Some Thunder Bay businesses are struggling to comply with a city order to reduce waste water in light of this week's flooding at the city's sewage plant.

The plant is still not operating at full capacity.

 The water restrictions have proven to be a challenge at Dusty's Car Care on May Street.

Owner Gary Trewin, said he's following the city's request for conservation during the current emergency, even though dirt is still being hosed off vehicles.

"We've got half the car wash shut down and just not cleaning up at night, Trewin said. "We're not washing the floors, not using the washroom as much as we have to.  Basically, other than shutting down, we're doing as much as we can."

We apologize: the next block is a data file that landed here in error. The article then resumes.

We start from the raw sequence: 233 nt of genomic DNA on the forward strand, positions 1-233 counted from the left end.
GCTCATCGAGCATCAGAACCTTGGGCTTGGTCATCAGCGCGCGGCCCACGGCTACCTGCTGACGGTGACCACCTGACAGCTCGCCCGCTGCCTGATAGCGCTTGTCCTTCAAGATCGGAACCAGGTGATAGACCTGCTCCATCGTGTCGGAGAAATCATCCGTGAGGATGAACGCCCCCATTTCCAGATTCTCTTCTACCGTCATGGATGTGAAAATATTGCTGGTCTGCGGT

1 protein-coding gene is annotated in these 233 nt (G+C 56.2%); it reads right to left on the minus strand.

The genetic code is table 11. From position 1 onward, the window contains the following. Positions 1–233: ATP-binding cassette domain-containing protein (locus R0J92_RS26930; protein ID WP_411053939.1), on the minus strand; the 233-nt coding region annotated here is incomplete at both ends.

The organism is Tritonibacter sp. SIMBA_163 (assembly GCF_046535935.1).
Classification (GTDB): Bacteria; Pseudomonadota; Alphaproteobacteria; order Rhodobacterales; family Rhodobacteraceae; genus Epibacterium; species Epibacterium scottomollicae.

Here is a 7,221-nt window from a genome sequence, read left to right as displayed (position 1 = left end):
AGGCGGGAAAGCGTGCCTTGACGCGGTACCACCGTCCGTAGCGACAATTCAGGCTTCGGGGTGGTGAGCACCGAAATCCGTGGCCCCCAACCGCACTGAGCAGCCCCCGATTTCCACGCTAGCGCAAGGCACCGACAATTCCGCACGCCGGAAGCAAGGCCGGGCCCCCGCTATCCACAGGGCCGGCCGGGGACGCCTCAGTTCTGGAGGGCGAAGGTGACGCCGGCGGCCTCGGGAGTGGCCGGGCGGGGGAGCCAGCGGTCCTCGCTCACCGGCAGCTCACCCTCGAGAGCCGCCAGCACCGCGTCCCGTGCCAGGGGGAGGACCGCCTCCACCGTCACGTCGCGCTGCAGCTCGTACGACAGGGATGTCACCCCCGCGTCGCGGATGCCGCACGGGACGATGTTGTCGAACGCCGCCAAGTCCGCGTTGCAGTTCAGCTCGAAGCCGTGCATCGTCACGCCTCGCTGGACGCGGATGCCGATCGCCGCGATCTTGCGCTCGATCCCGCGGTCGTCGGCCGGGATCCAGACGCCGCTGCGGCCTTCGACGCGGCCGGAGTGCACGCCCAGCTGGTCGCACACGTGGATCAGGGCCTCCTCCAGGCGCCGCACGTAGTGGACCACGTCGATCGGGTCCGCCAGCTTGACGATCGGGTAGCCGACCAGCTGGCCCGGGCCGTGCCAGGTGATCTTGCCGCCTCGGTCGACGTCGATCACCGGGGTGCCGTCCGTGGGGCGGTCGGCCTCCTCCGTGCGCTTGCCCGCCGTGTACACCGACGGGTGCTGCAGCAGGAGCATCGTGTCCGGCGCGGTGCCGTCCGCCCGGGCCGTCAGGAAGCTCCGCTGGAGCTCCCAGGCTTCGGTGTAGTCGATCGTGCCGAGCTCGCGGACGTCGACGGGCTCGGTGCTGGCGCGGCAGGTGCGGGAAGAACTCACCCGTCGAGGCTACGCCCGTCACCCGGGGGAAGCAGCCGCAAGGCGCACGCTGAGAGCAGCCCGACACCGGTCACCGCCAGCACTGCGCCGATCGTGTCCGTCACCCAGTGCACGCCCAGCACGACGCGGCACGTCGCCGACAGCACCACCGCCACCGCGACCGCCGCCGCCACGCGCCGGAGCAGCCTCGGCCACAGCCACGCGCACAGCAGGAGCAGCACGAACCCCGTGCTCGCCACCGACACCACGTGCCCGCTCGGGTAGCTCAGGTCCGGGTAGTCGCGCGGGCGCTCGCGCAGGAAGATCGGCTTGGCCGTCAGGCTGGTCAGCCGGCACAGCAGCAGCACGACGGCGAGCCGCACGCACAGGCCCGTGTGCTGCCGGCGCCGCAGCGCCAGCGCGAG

Car wash owner Gary Trewin says he's following the city's request for water conservation during the current state of emergency, following Monday's flooding. (Matt Prokopchuk/CBC)

Some Thunder Bay restaurants are also doing what they can.

The Keg and Caribou restaurants are only serving water to customers on request and kitchen staff is only rinsing the food they know is going to be served.

But it's still not clear whether the conservation efforts will be enough as the city works to re-establish its water and sewage treatment facilities.

Time will tell, said Darrell Matson, the city's general manager of infrastructure.

"A 24-hour trend doesn't mean much," Matson said. "So we'll monitor over the next two [or] three days to see whether or not there's a significant decrease in the amount of potable water produced."

Carwash owner Trewin said he’s stopped short of closing down his water-intensive business while the city is under a state of emergency.

"We have to pay our bills [and] still have to open," Trewin said. "I don't want to leave all my guys sitting at home — they gotta eat too.  These guys don't want to get laid off."